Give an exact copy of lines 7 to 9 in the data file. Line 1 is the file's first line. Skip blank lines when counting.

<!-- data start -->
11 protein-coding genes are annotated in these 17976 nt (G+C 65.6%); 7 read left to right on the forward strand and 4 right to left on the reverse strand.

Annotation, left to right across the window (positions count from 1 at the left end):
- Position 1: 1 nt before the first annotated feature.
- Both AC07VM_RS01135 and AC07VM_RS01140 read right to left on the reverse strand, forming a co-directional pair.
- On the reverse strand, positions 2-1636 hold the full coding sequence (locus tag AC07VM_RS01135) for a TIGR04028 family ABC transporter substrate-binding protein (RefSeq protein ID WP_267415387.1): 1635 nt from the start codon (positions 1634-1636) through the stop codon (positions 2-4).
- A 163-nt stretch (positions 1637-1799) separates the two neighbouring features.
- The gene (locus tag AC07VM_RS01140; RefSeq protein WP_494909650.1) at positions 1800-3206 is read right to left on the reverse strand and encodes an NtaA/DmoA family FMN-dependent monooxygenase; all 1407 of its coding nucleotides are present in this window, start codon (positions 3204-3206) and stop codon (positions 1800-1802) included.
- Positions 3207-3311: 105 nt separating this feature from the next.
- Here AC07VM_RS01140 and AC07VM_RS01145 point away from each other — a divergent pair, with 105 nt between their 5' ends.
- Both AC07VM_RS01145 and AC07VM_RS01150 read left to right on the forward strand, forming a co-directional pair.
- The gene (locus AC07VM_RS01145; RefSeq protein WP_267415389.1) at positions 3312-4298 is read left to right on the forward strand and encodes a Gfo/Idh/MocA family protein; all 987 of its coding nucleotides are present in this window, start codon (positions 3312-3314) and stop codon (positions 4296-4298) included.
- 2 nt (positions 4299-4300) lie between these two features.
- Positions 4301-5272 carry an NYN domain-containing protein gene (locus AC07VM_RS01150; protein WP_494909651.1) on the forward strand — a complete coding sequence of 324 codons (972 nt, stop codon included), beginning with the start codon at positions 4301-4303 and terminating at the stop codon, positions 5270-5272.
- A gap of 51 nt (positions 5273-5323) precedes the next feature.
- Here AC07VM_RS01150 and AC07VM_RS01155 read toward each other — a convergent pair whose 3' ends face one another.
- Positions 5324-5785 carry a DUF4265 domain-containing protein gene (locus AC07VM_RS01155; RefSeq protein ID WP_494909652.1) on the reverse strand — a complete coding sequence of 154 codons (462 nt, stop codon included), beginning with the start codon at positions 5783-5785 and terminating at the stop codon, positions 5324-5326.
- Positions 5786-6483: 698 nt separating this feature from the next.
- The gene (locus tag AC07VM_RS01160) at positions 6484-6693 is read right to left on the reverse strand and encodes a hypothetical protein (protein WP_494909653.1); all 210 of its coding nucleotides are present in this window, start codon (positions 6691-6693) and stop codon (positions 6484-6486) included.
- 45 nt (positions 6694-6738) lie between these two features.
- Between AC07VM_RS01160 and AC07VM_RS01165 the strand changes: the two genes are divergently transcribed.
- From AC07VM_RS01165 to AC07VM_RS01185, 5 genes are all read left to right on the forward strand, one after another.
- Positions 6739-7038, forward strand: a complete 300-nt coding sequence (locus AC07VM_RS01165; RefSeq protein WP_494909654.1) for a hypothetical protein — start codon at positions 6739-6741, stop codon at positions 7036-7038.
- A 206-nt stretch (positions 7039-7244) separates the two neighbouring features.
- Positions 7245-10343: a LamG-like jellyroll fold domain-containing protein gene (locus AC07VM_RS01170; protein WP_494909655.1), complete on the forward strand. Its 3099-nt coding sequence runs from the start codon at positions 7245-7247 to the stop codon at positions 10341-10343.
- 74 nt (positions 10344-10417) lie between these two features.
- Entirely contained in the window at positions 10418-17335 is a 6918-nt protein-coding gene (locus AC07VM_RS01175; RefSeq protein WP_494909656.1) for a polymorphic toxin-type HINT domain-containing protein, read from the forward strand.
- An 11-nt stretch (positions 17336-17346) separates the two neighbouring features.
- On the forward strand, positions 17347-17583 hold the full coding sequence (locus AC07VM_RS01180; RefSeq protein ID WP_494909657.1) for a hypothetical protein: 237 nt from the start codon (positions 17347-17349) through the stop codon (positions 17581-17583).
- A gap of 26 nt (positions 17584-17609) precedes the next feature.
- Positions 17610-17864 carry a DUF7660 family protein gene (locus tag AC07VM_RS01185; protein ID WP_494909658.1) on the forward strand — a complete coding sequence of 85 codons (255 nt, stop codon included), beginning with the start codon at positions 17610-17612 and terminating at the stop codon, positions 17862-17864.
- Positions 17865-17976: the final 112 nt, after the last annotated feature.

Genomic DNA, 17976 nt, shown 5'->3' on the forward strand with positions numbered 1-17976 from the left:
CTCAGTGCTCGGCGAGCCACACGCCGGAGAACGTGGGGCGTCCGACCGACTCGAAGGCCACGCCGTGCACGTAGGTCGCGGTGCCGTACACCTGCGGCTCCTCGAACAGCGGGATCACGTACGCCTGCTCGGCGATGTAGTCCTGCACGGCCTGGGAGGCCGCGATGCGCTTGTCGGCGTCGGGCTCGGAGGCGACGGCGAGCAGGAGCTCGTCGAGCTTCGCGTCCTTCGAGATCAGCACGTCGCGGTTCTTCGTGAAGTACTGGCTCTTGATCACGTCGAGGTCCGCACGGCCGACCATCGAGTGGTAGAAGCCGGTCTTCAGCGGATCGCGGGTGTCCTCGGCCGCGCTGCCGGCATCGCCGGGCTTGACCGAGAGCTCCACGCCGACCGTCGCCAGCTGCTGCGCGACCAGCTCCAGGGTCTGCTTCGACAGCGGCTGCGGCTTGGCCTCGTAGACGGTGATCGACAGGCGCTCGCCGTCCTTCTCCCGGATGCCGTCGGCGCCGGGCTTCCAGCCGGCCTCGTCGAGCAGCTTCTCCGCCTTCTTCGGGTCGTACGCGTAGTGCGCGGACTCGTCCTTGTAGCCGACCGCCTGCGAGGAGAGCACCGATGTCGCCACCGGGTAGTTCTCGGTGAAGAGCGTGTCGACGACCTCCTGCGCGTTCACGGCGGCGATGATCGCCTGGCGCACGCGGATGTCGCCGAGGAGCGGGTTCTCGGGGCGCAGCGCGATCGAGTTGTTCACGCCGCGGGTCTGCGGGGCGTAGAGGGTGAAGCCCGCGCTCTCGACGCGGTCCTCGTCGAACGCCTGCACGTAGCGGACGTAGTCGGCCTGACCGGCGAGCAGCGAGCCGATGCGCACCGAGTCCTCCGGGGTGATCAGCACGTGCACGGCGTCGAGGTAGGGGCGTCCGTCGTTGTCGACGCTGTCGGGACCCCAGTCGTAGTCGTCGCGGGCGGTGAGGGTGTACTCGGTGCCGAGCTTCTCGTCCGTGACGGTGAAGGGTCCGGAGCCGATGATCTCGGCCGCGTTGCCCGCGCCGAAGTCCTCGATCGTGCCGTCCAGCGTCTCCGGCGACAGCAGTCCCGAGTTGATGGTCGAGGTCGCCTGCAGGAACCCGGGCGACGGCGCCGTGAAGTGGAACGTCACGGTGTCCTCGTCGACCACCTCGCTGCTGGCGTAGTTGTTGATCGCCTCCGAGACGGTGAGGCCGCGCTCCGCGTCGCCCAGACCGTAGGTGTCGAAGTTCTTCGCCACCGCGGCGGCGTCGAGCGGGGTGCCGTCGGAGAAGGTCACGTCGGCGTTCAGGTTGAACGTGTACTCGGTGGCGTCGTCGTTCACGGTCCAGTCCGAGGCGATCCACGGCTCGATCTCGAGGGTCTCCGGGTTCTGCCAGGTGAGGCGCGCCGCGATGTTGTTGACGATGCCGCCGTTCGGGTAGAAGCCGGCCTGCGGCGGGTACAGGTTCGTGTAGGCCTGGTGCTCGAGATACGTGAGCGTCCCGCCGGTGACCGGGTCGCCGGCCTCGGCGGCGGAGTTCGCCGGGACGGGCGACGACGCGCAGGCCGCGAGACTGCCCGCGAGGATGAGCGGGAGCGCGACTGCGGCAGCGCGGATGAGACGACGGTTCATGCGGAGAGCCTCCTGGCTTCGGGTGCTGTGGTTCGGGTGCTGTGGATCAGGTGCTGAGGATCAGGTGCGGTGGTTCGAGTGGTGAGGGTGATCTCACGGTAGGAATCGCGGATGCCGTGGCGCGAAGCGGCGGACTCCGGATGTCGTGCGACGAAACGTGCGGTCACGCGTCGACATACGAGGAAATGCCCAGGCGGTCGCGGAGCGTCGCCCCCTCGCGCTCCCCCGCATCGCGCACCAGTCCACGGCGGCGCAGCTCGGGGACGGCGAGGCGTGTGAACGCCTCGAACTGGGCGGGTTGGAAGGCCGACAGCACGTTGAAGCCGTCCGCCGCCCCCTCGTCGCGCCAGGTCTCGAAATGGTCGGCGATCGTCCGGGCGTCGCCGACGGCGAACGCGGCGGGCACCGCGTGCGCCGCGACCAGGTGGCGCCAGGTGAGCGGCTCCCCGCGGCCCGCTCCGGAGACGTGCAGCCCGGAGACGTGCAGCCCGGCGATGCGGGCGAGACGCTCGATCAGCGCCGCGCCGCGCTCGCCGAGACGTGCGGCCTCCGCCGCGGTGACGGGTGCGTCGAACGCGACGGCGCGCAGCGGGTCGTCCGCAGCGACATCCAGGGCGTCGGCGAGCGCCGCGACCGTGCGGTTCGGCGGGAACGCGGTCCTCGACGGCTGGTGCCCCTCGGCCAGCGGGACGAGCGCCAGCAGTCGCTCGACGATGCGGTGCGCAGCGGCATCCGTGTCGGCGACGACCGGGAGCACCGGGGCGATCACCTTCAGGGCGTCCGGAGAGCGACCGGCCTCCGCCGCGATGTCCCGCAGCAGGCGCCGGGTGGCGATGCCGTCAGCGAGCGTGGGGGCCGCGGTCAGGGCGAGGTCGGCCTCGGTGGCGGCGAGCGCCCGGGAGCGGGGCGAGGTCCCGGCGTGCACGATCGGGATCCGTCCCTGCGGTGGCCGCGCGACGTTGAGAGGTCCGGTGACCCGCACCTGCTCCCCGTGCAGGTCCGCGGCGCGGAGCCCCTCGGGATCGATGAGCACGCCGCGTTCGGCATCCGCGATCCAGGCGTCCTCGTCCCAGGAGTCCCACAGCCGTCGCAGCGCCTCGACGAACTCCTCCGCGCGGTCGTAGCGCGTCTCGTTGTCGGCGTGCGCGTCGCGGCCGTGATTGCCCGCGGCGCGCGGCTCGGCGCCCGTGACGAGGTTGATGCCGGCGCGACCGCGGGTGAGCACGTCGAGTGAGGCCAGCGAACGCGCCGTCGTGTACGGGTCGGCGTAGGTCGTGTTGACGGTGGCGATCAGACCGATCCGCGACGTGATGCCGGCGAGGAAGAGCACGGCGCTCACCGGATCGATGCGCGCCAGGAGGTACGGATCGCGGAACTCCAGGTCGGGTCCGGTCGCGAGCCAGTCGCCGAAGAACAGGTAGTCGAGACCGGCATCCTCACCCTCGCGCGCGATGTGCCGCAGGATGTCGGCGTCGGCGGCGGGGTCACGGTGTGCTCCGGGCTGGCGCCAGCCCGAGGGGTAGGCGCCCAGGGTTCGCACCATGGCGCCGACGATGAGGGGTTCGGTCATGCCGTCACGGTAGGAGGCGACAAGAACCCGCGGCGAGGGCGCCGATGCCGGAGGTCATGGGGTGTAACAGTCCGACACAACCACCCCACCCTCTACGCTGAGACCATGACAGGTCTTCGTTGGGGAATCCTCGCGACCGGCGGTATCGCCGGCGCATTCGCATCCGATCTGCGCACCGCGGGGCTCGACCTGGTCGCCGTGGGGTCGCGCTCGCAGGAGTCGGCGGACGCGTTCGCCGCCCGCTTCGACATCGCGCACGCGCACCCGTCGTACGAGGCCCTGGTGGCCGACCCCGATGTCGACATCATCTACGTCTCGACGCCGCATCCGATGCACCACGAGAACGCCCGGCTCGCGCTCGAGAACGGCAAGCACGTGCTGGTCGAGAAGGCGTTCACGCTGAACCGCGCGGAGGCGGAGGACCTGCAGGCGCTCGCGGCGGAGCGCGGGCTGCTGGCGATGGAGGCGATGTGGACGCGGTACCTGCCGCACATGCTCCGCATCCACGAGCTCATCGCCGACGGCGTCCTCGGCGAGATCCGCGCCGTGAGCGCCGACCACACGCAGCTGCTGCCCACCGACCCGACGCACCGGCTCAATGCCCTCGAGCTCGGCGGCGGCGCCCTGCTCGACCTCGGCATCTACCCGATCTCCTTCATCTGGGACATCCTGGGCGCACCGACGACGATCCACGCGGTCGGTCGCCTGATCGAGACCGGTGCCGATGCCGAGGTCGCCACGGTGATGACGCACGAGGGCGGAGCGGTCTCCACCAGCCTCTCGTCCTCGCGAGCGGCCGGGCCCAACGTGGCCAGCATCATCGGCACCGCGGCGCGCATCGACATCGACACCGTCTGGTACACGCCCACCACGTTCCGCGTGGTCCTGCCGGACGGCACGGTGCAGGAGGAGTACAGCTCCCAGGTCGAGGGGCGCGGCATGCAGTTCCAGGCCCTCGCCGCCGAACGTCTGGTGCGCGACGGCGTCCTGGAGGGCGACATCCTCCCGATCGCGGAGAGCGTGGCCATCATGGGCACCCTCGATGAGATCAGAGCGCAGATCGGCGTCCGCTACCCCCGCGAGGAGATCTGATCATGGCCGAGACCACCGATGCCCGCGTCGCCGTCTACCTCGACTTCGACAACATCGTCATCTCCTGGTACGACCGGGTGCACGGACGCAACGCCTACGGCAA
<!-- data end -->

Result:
- The gene (locus tag AC07VM_RS01140; RefSeq protein WP_494909650.1) at positions 1800-3206 is read right to left on the reverse strand and encodes an NtaA/DmoA family FMN-dependent monooxygenase; all 1407 of its coding nucleotides are present in this window, start codon (positions 3204-3206) and stop codon (positions 1800-1802) included.
- Positions 3207-3311: 105 nt separating this feature from the next.
- Here AC07VM_RS01140 and AC07VM_RS01145 point away from each other — a divergent pair, with 105 nt between their 5' ends.